KUALA LUMPUR: Chinese New Year revellers be warned.
Those caught driving under the influence of alcohol should not expect a lenient punishment like one day in jail and a fine should they plead guilty before a magistrate.
Lawyer S Jayananda Rao said going by the current sentencing trend, offenders may get a jail term of between three and seven days.
“Those who had intended to plead guilty are now claiming trial as they do not want to go to jail,” said Jayananda, who has handled several cases of this nature over the past few months.
He said an offender would usually remain in court until office hours if the court imposed a one-day jail term.
“If it is more than one day, the offender will be sent to prison,” he said, advising those who consume big amounts of alcohol during the forthcoming festive season to get someone to drive them home.
“Take a e-hailing service or arrange for someone to send you home,” he told FMT.
Stiffer penalties against those who drive under the influence of alcohol came into force on Oct 23, 2020 following amendments to Section 45A of the Road Transport Act.
Those convicted for the first time may be fined between RM10,000 and RM30,000, jailed up to two years and disqualified from driving for two years.
Previously, it was a fine of between RM1,000 and RM6,000, a jail sentence of up to one year and a driving ban for a maximum of 12 months.
Under the amendments, those whose alcohol level is 50mg per 100ml (milliliter) of blood while driving under the influence of alcohol have run afoul of the law.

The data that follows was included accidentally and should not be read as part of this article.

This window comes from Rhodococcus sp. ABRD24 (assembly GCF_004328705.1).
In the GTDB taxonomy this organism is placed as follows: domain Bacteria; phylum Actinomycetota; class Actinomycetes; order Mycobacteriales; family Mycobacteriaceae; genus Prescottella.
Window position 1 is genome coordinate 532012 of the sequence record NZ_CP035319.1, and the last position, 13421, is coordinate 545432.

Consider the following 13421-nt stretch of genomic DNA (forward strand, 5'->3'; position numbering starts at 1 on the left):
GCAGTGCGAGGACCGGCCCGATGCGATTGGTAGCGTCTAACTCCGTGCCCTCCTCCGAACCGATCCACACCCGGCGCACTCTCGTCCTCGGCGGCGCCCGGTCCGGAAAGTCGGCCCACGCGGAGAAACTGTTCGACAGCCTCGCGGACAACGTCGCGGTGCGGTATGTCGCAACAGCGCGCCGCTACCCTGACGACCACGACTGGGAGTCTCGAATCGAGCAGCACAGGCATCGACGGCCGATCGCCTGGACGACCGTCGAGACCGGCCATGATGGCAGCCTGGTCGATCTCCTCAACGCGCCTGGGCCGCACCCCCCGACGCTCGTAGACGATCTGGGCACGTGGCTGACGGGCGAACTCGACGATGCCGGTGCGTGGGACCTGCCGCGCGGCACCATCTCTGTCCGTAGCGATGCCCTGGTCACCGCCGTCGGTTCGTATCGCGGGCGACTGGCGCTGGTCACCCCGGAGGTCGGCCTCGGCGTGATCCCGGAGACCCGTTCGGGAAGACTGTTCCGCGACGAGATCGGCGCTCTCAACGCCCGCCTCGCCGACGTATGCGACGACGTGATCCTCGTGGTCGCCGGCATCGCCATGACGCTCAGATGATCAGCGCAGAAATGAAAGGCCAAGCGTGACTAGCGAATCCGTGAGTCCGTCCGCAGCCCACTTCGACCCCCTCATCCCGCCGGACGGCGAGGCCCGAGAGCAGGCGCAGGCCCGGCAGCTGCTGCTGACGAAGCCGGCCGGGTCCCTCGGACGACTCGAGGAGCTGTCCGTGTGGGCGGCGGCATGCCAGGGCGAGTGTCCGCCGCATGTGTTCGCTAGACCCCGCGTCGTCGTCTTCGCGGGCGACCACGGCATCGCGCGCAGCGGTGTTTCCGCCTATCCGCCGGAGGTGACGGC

Previously, it was 80mg per 100ml of blood.
Jayananda said he had learnt from lawyers in other towns in the Klang Valley that offenders had been sent to jail for up to two or three weeks.
“The punishment depends on the alcohol level in the bloodstream and other mitigating factors,” he said, adding that there was also a misconception that offenders would be punished only for drink driving.
“You can still be under the influence of alcohol based on the readings though not drunk,” he said.
Suspects will be asked to take a breathalyser test, usually at police roadblocks.
If the alcohol limit in the blood stream goes beyond the prescribed limit, police will arrest the suspect and later send him or her for a blood test at a government hospital.
The suspect will be given a police bail pending the outcome of the result and instructed to go to court to be prosecuted.
Jayananda believed magistrates were imposing higher jail terms to create awareness on the amendments.
“If the person under the influence of alcohol has caused death or injury to another person, the repercussions are devastating,” he said.
He said Section 45A was a social legislation to protect the public and their safety was of paramount importance.
“Sentencing is at the discretion of the magistrate but in considering an appropriate punishment, the court will take into account public interest,” he said.